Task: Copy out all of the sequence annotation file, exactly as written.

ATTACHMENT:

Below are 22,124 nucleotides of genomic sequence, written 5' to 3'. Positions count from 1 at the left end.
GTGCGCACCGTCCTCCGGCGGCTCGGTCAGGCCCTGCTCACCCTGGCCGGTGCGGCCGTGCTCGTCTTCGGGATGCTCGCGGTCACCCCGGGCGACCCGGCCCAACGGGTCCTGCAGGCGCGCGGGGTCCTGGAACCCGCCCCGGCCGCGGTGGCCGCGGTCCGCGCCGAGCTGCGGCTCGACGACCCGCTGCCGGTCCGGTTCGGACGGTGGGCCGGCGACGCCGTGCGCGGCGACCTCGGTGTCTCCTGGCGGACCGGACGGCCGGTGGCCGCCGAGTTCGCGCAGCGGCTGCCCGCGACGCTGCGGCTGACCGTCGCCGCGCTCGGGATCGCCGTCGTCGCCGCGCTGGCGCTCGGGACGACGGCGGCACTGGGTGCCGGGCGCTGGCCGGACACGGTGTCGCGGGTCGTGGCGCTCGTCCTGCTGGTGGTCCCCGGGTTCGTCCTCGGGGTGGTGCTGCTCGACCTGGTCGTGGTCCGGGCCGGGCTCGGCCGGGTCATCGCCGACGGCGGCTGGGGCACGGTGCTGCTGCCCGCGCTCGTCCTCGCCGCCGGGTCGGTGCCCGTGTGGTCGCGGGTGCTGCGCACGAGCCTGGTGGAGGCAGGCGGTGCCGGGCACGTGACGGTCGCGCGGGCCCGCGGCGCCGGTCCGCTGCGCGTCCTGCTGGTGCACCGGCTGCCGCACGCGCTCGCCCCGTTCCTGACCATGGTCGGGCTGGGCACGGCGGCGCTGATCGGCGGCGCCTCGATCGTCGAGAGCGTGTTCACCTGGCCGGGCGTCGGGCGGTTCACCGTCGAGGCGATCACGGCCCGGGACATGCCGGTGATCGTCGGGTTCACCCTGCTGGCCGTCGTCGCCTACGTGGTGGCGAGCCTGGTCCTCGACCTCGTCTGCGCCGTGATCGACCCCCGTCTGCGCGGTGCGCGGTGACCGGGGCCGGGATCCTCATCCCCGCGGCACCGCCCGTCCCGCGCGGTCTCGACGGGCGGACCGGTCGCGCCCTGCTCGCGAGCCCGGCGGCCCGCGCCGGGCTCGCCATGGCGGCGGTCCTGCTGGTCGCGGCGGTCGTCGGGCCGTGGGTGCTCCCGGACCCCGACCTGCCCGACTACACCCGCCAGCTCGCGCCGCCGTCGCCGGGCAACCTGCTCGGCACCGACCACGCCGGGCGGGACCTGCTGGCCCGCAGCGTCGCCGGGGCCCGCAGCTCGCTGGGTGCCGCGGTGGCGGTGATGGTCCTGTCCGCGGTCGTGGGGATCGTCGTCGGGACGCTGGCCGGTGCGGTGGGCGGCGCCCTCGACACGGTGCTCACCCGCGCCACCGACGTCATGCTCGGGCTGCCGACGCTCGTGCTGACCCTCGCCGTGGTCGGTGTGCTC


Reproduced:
Below are 22,124 nucleotides of genomic sequence, written 5' to 3'. Positions count from 1 at the left end.
GTGCGCACCGTCCTCCGGCGGCTCGGTCAGGCCCTGCTCACCCTGGCCGGTGCGGCCGTGCTCGTCTTCGGGATGCTCGCGGTCACCCCGGGCGACCCGGCCCAACGGGTCCTGCAGGCGCGCGGGGTCCTGGAACCCGCCCCGGCCGCGGTGGCCGCGGTCCGCGCCGAGCTGCGGCTCGACGACCCGCTGCCGGTCCGGTTCGGACGGTGGGCCGGCGACGCCGTGCGCGGCGACCTCGGTGTCTCCTGGCGGACCGGACGGCCGGTGGCCGCCGAGTTCGCGCAGCGGCTGCCCGCGACGCTGCGGCTGACCGTCGCCGCGCTCGGGATCGCCGTCGTCGCCGCGCTGGCGCTCGGGACGACGGCGGCACTGGGTGCCGGGCGCTGGCCGGACACGGTGTCGCGGGTCGTGGCGCTCGTCCTGCTGGTGGTCCCCGGGTTCGTCCTCGGGGTGGTGCTGCTCGACCTGGTCGTGGTCCGGGCCGGGCTCGGCCGGGTCATCGCCGACGGCGGCTGGGGCACGGTGCTGCTGCCCGCGCTCGTCCTCGCCGCCGGGTCGGTGCCCGTGTGGTCGCGGGTGCTGCGCACGAGCCTGGTGGAGGCAGGCGGTGCCGGGCACGTGACGGTCGCGCGGGCCCGCGGCGCCGGTCCGCTGCGCGTCCTGCTGGTGCACCGGCTGCCGCACGCGCTCGCCCCGTTCCTGACCATGGTCGGGCTGGGCACGGCGGCGCTGATCGGCGGCGCCTCGATCGTCGAGAGCGTGTTCACCTGGCCGGGCGTCGGGCGGTTCACCGTCGAGGCGATCACGGCCCGGGACATGCCGGTGATCGTCGGGTTCACCCTGCTGGCCGTCGTCGCCTACGTGGTGGCGAGCCTGGTCCTCGACCTCGTCTGCGCCGTGATCGACCCCCGTCTGCGCGGTGCGCGGTGACCGGGGCCGGGATCCTCATCCCCGCGGCACCGCCCGTCCCGCGCGGTCTCGACGGGCGGACCGGTCGCGCCCTGCTCGCGAGCCCGGCGGCCCGCGCCGGGCTCGCCATGGCGGCGGTCCTGCTGGTCGCGGCGGTCGTCGGGCCGTGGGTGCTCCCGGACCCCGACCTGCCCGACTACACCCGCCAGCTCGCGCCGCCGTCGCCGGGCAACCTGCTCGGCACCGACCACGCCGGGCGGGACCTGCTGGCCCGCAGCGTCGCCGGGGCCCGCAGCTCGCTGGGTGCCGCGGTGGCGGTGATGGTCCTGTCCGCGGTCGTGGGGATCGTCGTCGGGACGCTGGCCGGTGCGGTGGGCGGCGCCCTCGACACGGTGCTCACCCGCGCCACCGACGTCATGCTCGGGCTGCCGACGCTCGTGCTGACCCTCGCCGTGGTCGGTGTGCTC